Dr. Dwayne Rollins, an Ear, Nose and Throat Specialist of African-American descent, opened his busy practice in St. Albans, Queens, in 2006, and quickly set his goal to provide a new level of medical ENT care. Possibly the heart of his patient load comes from southeast Queens, a vast majority of whom are African-American or Caribbean. He enjoys a nice mix of patients, aged two through adulthood, bringing in loyal followers from his previous employment, their friends and family members, as his practice continues to grow.

In addition to being a medical doctor, Dr. Rollins is a board-certified, licensed Otolaryngologist [pronounced oh/toe/lair/in/goll/oh/jist], trained to medically treat and perform surgery to alleviate disorders of the head and neck areas. He performs in-office procedures on a routine basis, and has medical privileges at New York Hospital, Queens campus, and at Flushing Hospital.

Born and raised in Baltimore, Maryland, Dr. Rollins was the youngest of nine children. His mother passed away when he was only one-year old, and his father worked two jobs, as a postal employee and a factory worker, to support the seven youngest children. He moved to Nebraska when he was 17 to live with his older sister and her family. After finishing high school, he attended the University of Nebraska, majoring in biology. Even as an undergrad, he knew he wanted to pursue a career in medicine.

Dr. Rollins had two interests, the ear-nose-throat specialty and surgery. While a medical student at Howard University College of Medicine (Washington, D.C.), he spoke to the dean about entering ENT training. When he was told that students don’t go directly from medical school to that specialty training, he became even more motivated. In the United States, otolaryngology is one of the most competitive specialties in medicine in which to obtain a residency position following medical school. Dr. Rollins became the first physician from his medical school to go directly into ENT training.

Otolaryngologists are medical doctors who complete at least five years of surgical residency training. Dr. Rollins interned in general surgery for one year at New York University School of Medicine, followed by four years of otolaryngology training, completing his residency in the School’s Department of Otolaryngology in 2003. He was the first African-American in the program, and received the highest scores in his residency class on the ENT in-service examinations. Dr. Rollins estimates that, currently, of some 10,000 ENTs in the United States, only 200 are Black Americans, although, he says, that number is rising. In New York, only 1 to 3% of ENT physicians are African-American.

Prior to starting his practice, Dr. Rollins worked for two-and-a-half years at ENT Associates in Flushing, a large practice of about 15 doctors at the time. During his second year there, he was the highest earning doctor in the group’s 31-year history and was offered a junior partnership on a graduated track. But Dr. Rollins had ideas of opening a private practice, which would allow him to make the decisions, rather than working for someone else. After saving enough money to begin a practice, he put together the basics—hiring a staff person, finding a location, and securing adequate insurance. He says it was a difficult time, and with a substantial salary cut when he went out on his own, he worked per diem in the Queens-Long Island Medical Group in order to make his plan succeed. After five years, his practice is succeeding and he looks forward to expanding the services he provides to his patients and bringing on an associate.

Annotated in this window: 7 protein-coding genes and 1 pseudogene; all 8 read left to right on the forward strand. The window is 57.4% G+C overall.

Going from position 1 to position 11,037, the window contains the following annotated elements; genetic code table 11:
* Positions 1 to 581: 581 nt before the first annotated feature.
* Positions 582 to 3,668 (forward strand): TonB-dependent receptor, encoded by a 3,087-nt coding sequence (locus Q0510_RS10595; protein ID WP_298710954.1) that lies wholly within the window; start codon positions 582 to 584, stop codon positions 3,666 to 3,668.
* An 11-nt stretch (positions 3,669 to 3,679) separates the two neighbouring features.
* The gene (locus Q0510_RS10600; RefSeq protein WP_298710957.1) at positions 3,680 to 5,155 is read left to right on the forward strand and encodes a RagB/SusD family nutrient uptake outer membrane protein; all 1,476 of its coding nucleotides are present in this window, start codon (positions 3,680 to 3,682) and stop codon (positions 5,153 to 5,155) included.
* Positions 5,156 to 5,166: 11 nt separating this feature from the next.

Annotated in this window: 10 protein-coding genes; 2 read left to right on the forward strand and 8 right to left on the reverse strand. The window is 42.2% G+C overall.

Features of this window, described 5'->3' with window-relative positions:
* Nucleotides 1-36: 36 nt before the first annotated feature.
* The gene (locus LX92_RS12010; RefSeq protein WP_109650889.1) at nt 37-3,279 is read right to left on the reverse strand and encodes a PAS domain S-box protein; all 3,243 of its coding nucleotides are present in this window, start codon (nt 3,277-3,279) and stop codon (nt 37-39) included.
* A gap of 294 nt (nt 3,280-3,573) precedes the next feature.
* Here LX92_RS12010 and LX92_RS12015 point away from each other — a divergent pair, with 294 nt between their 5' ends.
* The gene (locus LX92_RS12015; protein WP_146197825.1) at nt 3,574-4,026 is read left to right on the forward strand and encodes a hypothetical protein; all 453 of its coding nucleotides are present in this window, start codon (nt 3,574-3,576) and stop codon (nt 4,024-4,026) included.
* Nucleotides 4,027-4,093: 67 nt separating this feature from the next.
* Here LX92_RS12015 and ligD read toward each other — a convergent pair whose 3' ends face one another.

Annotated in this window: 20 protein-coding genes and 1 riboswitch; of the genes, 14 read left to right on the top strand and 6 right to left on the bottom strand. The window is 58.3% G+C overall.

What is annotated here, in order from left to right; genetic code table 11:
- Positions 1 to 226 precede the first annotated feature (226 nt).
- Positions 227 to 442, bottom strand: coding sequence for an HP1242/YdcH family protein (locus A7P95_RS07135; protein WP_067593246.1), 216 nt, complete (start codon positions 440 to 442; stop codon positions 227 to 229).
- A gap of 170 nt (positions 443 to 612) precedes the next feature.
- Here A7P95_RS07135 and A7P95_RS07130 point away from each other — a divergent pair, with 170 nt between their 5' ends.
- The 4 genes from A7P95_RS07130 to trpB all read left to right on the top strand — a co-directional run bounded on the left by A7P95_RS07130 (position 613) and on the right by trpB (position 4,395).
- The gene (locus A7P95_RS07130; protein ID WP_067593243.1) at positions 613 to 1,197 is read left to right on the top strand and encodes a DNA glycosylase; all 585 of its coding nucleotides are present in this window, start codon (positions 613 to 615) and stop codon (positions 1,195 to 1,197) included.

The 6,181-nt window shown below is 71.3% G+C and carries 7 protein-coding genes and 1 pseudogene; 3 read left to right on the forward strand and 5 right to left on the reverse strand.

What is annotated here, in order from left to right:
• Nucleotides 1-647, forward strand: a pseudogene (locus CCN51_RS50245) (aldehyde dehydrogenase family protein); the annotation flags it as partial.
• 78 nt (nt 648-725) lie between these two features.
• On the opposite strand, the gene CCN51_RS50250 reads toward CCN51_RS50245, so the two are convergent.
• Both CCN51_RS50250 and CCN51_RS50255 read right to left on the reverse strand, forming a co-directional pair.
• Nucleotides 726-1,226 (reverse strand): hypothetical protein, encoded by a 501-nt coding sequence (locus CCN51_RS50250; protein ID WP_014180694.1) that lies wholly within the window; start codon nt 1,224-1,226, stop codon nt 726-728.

Even while leading the life of a hard-working, ambitious young physician, Dr. Rollins continues to follow his dream of giving back to the community. He volunteers at local health fairs and school programs. He thoroughly enjoys making visits to elementary schools, and likes to feel that he can motivate and inspire young people, explaining to them that he was “once in their shoes.” He volunteered for five years with the Clinical Society of Queens and Long Island, serving as treasurer and chairman of the scholarship committee. He is also a member of the prestigious medical honor society, Alpha Omega Alpha.

Dr. Rollins and his wife, who is Haitian, have three children, ages 6, 8 and 11 and live in Queens, NY. His philosophy in pursuit of a career was “to find a profession that he would be happy in for a long time.” Dr. Rollins admits that life on the way up is sometimes stressful, but he says the achievement is worth the wait. While his practice continues to grow, he says he can now enjoy more opportunities to spend time with his family.

Dr. Rollins adds that he was fortunate to always have the love and encouragement of his family, especially while he was attending medical school, fulfilling his residency, and starting his private practice. He acknowledges his father, although he is now passed away, as his biggest supporter and motivator. Like many African-American fathers who rise above adversity, Dr. Rollins credits his dad for accepting the struggle to raise seven children alone in a rough Baltimore neighborhood. He challenges the media portrayal of dead-beat African-American dads, saying it was not his experience.

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